Elisha Goldstein briefly describes the technique of urge surfing on his blog (found at http://www.aliveworld.com/members/elishagoldstein/blog): This is the idea of bringing attention to the breath as the urge is rising and using it a surfboard to ride the waves of sensations associated with the urge as they come and go. Strong urges usually last about 20-30 minutes and sometimes less.

While the technique is typically used to "ride out" urges or cravings associated with addiction it is effective in helping to ride out any urge, including the urge to seek out another person to meet one's needs or to satisfy one's desire for attention, affection, appreciation, acceptance, and/or allowing.  

That is not to say that there may not be real problems in a given relationship.  Still, I think most of us would agree that cheating is not the way to solve relationship problems.  Ride out the urge to cheat and learn to meet your own needs 75% of the time - this will better enable you to deal with any problems that exist in the relationship.

Friday, September 4, 2009

A drawing of my feelings

How do you know if you believe you need a partner in order to be happy

Most  people aren't aware of their core beliefs and how they affect their thoughts, feelings, perceptions, etc. on a daily basis.  I'm going to borrow a definition of core beliefs from someone else because a full exploration of the concept is beyond the scope of this post.  According to Lynne Forrest (found at http://lynneforrest.com/html/core_beliefs.html), core beliefs are "deeply rooted convictions...[that]...originate in childhood and become the lens through which we view ourselves and the world around us. These basic, but often erroneous notions rule and limit us until we bring them into consciousness and begin to challenge them."


So the first step is being aware of your beliefs.  Here are some indicators that you ascribe to the belief that you need a partner in order to be happy:

1. When you're not seeing anyone you feel compelled to "get out there" and date and/or you're constantly on the lookout for a potential partner.


2. When you are seeing someone you become very anxious, especially if he/she doesn't call or contact you regularly.  You worry that he/she will lose interest in you.  You worry about "losing" him/her -- this is a sure sign that implicitly you believe you need him/her (or some other partner) in order to be happy.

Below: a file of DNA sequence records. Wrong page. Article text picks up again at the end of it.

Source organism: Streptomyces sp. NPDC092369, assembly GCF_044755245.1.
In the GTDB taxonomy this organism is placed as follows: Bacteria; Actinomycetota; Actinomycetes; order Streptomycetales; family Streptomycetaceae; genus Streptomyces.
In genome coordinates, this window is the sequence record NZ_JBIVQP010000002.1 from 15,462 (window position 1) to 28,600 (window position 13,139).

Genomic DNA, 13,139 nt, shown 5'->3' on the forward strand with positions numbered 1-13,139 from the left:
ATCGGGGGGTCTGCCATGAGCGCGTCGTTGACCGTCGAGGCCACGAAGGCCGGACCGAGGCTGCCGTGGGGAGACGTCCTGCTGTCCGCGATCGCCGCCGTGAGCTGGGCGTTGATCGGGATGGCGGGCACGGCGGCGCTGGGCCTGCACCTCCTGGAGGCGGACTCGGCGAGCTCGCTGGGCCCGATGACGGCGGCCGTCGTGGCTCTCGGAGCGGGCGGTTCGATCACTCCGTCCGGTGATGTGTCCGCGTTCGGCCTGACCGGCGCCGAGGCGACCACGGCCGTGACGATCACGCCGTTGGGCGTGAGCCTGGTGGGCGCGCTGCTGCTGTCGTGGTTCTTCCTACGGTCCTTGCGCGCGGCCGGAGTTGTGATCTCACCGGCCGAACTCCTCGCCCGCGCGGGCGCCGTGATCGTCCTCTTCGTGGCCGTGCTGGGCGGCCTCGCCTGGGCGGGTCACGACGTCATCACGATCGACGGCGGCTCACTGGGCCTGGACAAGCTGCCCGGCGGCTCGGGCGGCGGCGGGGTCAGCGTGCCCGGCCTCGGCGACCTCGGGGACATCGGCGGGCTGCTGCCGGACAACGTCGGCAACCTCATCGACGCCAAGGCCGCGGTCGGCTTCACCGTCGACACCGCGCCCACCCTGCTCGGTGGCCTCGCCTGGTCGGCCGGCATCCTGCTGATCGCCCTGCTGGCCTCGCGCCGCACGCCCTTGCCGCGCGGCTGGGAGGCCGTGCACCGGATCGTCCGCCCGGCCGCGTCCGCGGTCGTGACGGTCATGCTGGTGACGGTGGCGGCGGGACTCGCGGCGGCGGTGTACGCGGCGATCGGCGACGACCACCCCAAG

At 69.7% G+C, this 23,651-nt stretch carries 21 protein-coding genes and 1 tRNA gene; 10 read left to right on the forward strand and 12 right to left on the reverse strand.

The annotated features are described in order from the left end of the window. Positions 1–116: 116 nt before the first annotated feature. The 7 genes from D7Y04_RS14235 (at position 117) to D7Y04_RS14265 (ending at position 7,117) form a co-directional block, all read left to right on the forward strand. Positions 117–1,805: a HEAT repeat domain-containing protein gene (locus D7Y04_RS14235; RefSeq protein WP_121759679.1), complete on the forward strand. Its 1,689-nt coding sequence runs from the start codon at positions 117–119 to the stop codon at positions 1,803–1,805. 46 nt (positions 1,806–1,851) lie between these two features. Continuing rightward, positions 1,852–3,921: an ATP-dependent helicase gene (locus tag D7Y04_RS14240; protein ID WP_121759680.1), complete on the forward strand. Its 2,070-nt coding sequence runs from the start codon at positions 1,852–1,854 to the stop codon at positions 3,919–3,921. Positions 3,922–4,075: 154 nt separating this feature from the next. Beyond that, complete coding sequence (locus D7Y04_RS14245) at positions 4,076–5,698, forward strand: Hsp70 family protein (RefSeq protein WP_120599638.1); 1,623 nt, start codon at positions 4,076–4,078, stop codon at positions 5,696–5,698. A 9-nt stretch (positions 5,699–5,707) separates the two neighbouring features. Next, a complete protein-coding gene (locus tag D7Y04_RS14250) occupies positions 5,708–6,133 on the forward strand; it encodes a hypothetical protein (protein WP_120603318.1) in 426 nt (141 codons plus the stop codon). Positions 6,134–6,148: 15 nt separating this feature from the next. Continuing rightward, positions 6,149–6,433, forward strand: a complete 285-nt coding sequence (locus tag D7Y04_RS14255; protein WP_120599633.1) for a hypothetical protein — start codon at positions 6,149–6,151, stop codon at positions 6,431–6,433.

3. You don't feel content unless you are dating someone.  (You feel discontent or unhappy when you're not seeing anyone).


4. You stay in an unhappy relationship because you're afraid to be alone.

5. You're a serial monogamist -- as soon as one long-term relationship ends you move immediately into another one with little time in between.  Or you don't end one relationship until you have a prospect for another relationship lined up.


6. When you feel sad or lonely you think to yourself, "I wouldn't be feeling this way if I had a boyfriend/girlfriend/husband/wife/partner."

7. You feel bad when someone asks you if you're seeing anyone and you have to say no.


8. When you're not seeing anyone you feel like "something's missing."  When you are seeing someone you feel fulfilled or complete.


9. You worry that something is wrong with you because you haven't found the person you're supposed to spend your life with.


This list certainly isn't exhaustive and I will try to add to it as ideas come to me.  Also, feel free to give me suggestions by leaving a comment.

Thursday, September 3, 2009

Ego Mindsets: Fear and Desire

Right now I am aware of my desire for attention, affection, and acceptance.  More simply put -- I want to be wanted.  Isn't it silly that I feel so unwanted because the special person in my life didn't call me back last night after we talked earlier in the evening?  I am aware of the desire to be important to him, the deisre to be loved by him...which shows me that I still have a lot of work to do.